Skip to content
 

Back to school: Strategies to stop bullying

It’s the most wonderful time of the year (cue the iconic back to school shopping commercial). This catchy jingle is not the best reflection of the majority of children and teens who are returning to class. For some, it’s the end of summer vacation that stings the most, but for others it is the fear of returning to a place where they are bullied.

In an effort to put an end to bullying the Canadian Red Cross is highlighting a number of different resources that can help identify, stop and prevent bullying as well as provide options for in-class training sessions for students and teachers. Here are a few strategies that students and parents can turn to if bullying is or becomes a part of student life.

Strategy 1: Knowing what to do
Bystanders have an impact on bullying. If you see someone being bullied, do something. According to PREVNet, when a bystander intervenes the bullying typically stops within 10 seconds.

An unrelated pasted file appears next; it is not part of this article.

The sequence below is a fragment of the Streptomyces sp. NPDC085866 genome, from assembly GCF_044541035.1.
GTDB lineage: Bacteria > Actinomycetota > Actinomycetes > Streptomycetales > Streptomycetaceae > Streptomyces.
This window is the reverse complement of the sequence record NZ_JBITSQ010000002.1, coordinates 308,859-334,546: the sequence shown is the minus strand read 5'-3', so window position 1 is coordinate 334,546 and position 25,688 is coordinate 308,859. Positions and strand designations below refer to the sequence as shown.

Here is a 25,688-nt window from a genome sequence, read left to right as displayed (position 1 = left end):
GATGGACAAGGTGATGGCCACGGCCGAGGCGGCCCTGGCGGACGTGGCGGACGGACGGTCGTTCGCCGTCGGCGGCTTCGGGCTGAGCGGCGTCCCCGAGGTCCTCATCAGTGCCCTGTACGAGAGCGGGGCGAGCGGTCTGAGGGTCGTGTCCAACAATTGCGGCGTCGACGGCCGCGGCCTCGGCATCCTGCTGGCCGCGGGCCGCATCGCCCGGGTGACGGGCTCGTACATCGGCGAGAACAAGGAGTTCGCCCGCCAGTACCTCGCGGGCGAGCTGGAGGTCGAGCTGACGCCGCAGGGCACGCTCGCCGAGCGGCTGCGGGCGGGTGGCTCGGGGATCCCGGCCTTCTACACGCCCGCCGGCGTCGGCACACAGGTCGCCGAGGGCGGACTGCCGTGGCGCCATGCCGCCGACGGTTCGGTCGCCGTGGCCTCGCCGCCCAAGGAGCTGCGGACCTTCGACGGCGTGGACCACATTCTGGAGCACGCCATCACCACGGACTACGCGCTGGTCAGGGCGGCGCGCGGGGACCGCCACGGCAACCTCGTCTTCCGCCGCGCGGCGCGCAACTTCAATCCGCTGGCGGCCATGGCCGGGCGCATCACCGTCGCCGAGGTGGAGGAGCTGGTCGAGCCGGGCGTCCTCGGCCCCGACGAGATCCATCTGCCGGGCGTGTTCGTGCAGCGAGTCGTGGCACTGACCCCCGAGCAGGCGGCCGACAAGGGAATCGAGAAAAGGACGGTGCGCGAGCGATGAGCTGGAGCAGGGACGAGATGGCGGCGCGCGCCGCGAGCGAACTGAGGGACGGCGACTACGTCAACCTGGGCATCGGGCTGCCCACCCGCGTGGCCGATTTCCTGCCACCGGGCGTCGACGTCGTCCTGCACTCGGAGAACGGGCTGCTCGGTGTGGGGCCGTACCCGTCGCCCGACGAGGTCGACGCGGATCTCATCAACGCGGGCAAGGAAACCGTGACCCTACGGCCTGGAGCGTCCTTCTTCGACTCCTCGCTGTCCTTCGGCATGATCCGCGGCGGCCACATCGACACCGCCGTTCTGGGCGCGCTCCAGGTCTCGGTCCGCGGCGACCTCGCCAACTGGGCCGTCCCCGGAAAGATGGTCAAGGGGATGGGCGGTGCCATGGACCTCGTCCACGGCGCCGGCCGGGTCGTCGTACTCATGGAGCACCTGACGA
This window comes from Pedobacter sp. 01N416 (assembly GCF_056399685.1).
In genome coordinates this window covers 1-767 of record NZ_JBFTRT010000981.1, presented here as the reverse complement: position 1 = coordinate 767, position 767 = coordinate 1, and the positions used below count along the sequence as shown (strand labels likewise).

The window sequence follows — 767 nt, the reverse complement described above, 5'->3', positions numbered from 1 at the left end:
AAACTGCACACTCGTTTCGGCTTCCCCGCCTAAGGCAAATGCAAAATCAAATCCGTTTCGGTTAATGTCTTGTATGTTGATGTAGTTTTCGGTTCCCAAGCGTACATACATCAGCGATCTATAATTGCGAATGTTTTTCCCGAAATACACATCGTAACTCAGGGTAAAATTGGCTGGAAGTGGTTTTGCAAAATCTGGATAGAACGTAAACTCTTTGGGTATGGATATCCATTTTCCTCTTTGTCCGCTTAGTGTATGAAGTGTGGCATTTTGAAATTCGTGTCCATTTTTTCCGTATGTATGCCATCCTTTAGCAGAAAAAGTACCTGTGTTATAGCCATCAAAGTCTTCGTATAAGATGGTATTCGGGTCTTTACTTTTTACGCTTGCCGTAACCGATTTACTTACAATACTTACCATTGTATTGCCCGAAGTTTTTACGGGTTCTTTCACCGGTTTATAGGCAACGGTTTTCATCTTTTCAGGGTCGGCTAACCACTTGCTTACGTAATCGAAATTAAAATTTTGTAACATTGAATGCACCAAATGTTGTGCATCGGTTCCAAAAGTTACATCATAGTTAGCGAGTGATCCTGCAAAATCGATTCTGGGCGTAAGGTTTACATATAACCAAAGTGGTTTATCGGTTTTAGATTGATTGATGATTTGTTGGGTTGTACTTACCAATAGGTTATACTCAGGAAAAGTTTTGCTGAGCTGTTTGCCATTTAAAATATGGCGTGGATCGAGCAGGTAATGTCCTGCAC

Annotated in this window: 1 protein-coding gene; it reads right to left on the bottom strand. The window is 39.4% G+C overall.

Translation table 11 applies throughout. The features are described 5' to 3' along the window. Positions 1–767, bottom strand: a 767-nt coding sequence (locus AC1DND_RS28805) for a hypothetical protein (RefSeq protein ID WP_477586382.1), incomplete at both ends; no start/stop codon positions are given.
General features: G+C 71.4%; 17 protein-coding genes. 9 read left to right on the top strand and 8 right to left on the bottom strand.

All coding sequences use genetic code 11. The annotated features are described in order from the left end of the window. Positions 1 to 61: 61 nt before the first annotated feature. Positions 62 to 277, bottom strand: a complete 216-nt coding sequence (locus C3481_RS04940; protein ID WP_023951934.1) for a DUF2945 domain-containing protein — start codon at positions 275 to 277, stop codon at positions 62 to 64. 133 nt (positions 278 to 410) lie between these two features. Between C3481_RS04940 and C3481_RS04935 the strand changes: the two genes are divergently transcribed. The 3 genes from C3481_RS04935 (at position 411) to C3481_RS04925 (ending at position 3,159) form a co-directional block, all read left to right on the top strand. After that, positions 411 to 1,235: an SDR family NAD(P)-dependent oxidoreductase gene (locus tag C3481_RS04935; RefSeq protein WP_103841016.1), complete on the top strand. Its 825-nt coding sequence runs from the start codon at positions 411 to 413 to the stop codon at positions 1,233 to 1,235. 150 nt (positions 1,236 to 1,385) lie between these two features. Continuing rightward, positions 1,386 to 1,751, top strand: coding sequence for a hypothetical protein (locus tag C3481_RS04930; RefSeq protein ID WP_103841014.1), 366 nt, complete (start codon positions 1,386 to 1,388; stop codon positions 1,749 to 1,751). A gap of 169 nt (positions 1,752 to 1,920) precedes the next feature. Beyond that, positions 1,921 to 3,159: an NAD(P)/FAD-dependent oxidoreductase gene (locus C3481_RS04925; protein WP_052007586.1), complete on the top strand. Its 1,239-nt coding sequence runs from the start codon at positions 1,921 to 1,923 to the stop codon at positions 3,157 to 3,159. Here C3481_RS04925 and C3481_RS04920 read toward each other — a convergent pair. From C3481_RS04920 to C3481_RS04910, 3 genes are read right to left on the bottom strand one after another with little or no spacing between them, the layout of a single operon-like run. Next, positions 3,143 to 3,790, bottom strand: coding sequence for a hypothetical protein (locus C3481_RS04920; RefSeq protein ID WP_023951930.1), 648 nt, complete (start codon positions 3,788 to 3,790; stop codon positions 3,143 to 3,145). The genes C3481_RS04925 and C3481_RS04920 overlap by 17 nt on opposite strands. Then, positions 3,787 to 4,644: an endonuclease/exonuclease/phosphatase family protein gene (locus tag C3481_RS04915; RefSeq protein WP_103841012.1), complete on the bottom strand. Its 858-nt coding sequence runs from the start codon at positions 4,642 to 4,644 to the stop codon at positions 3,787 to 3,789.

Parents can teach their children how to identify situations that require intervention and what options they have for taking actions to make it stop. Red Cross programs teach that fighting back is not the answer but that stepping in to support the person being bullied is the best thing to do. If children are not comfortable with stepping in or it is not safe to do so, getting the help of a teacher or adult is another helpful strategy.
Young girl getting onto a school bus

Strategy 2: Talking about it
Talking about being bullied can make it stop. It’s an adult’s responsibility to protect children. Teachers and parents can talk to children about what bullying is and what to do if they are victim to it.
Speaking up doesn’t always mean telling someone face-to-face that you are being bullied. Sometimes it’s less frightening to write a letter to an adult to explain what is happening. The bottom line is that children need to know and believe that the best thing to do is to tell someone.
Student gives thumbs up in a classroom

Strategy 3: Be the change
Everyone has the ability to promote positive relationships. With the new school year about to start, students and teachers have an opportunity to initiate change at school. The Canadian Red Cross offers a list of things youth and teachers can implement at school and also offers a bullying prevention training program called Beyond the Hurt. This specialized program teaches youth and adults how youth can take an active role in resolve and prevent bullying.

For more information on Beyond the Hurt Youth Facilitator program, please visit our website
comments powered by Disqus